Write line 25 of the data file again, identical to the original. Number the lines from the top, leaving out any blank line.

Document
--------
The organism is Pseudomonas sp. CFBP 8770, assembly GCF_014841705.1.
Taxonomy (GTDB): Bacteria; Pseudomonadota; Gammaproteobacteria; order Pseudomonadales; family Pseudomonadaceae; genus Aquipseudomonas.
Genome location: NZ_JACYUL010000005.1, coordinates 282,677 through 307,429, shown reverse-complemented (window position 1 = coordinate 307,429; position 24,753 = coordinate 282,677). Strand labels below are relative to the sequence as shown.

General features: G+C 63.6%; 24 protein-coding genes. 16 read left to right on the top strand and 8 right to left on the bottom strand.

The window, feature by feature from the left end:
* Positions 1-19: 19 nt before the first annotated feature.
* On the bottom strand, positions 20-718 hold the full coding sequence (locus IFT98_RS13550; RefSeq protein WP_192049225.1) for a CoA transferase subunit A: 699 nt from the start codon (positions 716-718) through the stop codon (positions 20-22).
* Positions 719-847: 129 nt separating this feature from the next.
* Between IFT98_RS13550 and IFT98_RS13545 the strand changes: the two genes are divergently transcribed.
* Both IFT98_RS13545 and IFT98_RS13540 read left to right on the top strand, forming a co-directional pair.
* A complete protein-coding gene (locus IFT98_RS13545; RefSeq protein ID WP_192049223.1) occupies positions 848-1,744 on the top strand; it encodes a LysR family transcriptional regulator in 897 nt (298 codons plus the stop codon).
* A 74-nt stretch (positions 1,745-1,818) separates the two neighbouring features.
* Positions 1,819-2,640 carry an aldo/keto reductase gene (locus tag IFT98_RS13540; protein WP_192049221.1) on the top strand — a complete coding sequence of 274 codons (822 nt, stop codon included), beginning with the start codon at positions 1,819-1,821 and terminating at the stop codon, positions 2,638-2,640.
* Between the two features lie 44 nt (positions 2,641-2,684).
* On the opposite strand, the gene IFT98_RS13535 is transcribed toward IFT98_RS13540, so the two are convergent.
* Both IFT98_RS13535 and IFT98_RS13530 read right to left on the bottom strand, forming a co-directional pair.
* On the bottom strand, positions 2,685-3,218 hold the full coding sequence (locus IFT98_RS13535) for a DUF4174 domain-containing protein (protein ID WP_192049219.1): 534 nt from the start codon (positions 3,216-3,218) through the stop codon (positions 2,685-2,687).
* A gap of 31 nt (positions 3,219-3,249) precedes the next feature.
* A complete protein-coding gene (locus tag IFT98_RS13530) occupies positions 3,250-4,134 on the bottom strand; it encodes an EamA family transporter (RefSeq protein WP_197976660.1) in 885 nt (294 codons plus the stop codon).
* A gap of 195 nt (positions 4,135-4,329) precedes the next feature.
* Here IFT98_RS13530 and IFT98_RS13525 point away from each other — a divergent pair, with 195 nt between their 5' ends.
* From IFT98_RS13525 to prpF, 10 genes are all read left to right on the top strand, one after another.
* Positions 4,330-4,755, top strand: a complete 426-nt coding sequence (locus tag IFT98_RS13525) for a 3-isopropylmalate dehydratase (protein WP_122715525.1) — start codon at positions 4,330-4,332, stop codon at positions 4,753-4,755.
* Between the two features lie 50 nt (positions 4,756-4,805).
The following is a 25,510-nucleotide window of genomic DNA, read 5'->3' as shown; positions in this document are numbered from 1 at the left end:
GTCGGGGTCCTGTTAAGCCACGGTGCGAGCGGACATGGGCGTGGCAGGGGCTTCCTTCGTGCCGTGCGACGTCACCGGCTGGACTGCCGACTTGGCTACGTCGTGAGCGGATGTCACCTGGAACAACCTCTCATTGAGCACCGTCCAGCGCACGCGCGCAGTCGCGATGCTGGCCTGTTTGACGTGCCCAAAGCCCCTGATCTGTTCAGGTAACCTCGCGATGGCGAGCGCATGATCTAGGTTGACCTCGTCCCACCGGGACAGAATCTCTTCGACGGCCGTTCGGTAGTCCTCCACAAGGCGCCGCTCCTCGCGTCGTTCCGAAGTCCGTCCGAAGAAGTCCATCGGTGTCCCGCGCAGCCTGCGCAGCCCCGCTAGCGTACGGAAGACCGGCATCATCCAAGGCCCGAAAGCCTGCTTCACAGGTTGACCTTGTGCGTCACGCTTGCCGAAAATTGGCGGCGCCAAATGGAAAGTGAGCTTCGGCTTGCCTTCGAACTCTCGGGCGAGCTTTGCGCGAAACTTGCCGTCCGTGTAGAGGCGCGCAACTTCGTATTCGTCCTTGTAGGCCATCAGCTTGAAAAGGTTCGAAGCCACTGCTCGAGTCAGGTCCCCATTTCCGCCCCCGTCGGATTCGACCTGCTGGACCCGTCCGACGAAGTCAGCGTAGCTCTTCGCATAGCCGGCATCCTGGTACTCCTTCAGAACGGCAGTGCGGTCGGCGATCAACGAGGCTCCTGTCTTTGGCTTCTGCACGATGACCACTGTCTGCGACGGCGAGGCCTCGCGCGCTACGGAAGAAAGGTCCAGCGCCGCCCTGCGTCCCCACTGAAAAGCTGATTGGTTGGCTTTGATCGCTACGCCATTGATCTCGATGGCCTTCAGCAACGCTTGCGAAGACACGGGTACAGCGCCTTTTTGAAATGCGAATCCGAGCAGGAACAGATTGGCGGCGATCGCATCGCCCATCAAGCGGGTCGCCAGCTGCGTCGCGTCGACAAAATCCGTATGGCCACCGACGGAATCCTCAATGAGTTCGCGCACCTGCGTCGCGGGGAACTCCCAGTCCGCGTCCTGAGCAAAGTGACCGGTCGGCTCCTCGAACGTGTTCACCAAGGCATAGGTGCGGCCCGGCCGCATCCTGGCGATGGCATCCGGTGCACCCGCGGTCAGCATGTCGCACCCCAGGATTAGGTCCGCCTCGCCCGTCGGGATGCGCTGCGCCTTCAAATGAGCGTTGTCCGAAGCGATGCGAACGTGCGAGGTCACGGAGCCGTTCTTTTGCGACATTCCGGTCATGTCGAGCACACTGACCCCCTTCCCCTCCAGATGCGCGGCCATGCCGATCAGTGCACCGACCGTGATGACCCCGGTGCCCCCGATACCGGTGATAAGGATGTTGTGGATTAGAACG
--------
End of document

The following is a 25,510-nucleotide window of genomic DNA, read 5'->3' as shown; positions in this document are numbered from 1 at the left end: